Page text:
Sometimes constituent access costs money–public documents, for example–or time–parking it outside a senator’s office for some face time–but fundamentally, our elected officials do not have a right to tell us that we cannot speak to them. That’s the way this whole democracy game works. Elected officials just do not have a right to tell us that they will not listen to us. In America, politicians don’t just get the good half of the bargain–that you get to be elected and given political power, and then get to chunk out the crap part of the bargain–dealing with constituents who disagree with you, because it’s hard, or a hassle, or hurts your feelings. You take the job of Governor of the great State of Texas because you’re the kind of person who is prepared to engage with a feisty and proud public. Or so I thought.

As Alexandra Petri notes in her piece about Perry’s Twitter tantrums in the WaPo, it is the height of social media illiteracy to both have a public, unlocked Twitter account and to block people, because all I have to do as @AndreaGrimes is to log out of my account (I don’t even have to log into another that can follow Perry!) and visit http://www.twitter.com/governorperry. Bam! All the news about how Rick Perry feels about pork chops on a stick that I can … shake a stick at. Anyway. Petri writes:

It’s like telling your mother she can’t read your diary and then posting it online. It’s like telling anyone he or she can’t read anything and posting it online. And if you’re sharing information with 30,000 followers on Twitter, well, what are you worried about?

Which is true, of course, but misses the point. Rick Perry isn’t blocking me on Twitter because he doesn’t want me to know how he feels about pork chops. Rick Perry blocked me on Twitter because he doesn’t want to know how I feel about anything at all. Blocking folks on Twitter prevents their tweets in which your account is @’d from showing up in your feed. It means fuckall to me that I have to log out of my Twitter account to read Rick Perry’s tweets. But it means an awful lot that the governor of my state has actively taken steps to silence my opinions–opinions that are, by and large, different to his own.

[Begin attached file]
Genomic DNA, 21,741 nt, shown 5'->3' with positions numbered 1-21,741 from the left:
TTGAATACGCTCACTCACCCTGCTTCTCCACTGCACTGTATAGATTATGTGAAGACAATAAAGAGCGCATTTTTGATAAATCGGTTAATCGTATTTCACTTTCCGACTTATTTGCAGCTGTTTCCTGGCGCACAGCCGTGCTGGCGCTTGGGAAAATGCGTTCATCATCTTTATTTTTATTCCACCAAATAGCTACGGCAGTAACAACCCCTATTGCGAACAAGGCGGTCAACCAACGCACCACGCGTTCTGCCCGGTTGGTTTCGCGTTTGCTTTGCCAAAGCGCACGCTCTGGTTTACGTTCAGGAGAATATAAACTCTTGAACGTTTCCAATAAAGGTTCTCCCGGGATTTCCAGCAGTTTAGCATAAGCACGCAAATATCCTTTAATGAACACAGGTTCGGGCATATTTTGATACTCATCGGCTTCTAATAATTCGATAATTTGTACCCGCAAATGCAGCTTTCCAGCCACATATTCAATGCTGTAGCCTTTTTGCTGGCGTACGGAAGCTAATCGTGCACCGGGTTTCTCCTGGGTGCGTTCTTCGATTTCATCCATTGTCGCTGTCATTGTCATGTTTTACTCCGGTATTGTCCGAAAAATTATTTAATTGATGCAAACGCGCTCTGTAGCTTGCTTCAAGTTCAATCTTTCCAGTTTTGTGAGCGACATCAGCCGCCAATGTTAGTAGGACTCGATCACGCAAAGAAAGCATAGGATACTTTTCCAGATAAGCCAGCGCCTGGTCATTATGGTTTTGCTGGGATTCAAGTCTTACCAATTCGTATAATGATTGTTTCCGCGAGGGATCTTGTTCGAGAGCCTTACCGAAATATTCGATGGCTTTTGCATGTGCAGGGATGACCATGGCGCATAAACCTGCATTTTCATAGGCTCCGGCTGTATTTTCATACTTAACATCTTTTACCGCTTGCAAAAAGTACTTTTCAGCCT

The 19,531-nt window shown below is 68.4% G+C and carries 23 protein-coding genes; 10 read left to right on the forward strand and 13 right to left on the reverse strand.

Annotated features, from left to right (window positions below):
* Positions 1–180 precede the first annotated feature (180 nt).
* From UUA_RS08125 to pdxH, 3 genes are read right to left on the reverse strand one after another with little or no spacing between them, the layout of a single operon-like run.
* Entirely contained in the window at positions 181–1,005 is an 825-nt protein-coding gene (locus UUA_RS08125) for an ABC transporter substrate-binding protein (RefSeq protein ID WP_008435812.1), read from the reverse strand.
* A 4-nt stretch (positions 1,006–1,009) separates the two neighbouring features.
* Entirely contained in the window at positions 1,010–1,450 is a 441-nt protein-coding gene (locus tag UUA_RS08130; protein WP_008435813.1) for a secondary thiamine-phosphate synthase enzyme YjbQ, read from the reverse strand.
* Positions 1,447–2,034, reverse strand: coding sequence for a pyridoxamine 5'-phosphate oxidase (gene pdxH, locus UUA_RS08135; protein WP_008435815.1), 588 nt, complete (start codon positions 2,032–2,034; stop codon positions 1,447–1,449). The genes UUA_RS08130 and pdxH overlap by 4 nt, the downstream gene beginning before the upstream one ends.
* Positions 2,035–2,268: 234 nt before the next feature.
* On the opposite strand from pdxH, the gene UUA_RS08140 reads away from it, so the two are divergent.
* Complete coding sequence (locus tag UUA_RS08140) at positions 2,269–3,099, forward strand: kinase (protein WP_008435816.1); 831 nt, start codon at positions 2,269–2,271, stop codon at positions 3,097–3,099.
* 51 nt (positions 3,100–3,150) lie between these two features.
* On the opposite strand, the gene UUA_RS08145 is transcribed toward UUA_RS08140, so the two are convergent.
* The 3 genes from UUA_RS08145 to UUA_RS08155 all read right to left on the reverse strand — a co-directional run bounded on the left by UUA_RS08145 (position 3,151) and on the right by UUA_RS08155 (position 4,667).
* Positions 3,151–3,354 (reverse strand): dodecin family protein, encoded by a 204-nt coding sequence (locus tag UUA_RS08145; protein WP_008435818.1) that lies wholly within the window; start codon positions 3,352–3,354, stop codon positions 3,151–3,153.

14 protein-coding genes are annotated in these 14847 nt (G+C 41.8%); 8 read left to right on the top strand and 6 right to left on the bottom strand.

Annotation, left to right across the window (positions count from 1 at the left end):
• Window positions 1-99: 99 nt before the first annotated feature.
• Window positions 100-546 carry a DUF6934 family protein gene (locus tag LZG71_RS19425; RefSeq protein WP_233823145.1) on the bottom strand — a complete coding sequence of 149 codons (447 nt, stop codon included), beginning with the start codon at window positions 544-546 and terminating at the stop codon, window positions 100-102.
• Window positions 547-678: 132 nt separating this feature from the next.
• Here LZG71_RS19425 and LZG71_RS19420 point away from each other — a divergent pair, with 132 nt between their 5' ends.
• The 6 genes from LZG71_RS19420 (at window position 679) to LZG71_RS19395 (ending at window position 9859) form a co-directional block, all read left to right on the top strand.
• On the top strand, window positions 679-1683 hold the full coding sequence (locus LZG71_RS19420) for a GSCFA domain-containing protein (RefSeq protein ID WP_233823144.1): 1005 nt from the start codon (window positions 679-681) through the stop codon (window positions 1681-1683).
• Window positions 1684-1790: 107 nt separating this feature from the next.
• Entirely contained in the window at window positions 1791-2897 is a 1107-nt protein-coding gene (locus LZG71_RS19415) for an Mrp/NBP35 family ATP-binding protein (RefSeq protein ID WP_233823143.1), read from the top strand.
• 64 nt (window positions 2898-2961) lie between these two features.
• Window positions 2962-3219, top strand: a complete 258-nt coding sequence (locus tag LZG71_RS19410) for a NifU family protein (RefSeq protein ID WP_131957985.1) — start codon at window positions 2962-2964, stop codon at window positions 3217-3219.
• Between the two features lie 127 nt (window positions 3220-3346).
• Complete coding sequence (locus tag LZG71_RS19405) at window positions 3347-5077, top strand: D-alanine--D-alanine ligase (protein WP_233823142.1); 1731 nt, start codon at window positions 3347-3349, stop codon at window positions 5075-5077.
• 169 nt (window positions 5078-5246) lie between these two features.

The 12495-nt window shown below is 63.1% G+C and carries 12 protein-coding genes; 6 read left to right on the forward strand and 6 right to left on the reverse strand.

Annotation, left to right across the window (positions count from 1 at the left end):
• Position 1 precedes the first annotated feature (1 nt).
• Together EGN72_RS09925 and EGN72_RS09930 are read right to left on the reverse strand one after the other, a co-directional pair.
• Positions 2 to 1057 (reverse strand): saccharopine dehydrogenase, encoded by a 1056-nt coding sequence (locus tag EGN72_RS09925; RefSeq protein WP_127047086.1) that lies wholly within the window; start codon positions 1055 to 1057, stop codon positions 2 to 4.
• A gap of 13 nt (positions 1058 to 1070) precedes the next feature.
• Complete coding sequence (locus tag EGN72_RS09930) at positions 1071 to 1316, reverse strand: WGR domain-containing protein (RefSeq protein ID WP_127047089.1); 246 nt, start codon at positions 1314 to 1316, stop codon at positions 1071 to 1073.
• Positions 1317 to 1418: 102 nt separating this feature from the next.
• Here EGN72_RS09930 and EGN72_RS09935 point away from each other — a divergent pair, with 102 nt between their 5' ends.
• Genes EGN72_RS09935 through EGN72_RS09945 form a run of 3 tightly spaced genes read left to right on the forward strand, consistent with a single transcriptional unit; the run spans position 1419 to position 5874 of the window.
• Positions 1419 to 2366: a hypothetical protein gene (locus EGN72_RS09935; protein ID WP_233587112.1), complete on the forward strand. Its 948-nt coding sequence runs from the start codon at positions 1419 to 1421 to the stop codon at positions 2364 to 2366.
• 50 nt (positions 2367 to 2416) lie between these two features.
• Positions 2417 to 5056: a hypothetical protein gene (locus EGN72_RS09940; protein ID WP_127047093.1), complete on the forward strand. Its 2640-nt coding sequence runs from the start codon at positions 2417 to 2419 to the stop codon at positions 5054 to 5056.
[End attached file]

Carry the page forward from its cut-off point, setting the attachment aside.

For example, I believe in reproductive choice. I believe it’s gross to joke about your wife ironing your shirt. I believe in affordable health care and insurance, regardless of what ALEC, Rick Perry’s favorite right-wing shadow group wants. I believe in the separation of church and state. Not only does Rick Perry disagree with me on these points, but he is actively seeking to ignore the valuable perspectives of his constituents by trying to la-la-la us out of his Twitter feed.

Certainly Rick Perry can ignore me and others who disagree with him. He can throw away our letters, have his staff take messages they never deliver, whatever. But he has no right not to pick up the phone when we call him, or to refuse the delivery of his mail based on its return address, or to whittle down his Twitter feed so that the only people who can talk to him are those who think just like him. Moreover, his rejection of a group of people who work in media is particularly distasteful. Of course, the entire thing is gross, but as a journalist, it’s my job to listen to people’s stories and tell them. Often, I tell stories about people I disagree with, personally or politically. I am a conduit through which elected officials can learn what their constituents need and want. Rick Perry has decided that’s not important. If that’s not un-American, I don’t know what is.

About andrea grimes

Andrea is a journalist living in Austin, TX. She has a master's degree in anthropology and did her thesis work on gender and stand-up comedy. Seriously. Also, she has a bunch of cats. Three of them. Is three a bunch? Discuss.
This entry was posted in abortion, activism, feminism, media, personal essays, politics, reproductive health. Bookmark the permalink.

27 Responses to Why Rick Perry’s Twitter-Blocking Is Childish, Assbaggy and, Oh Yes, Un-American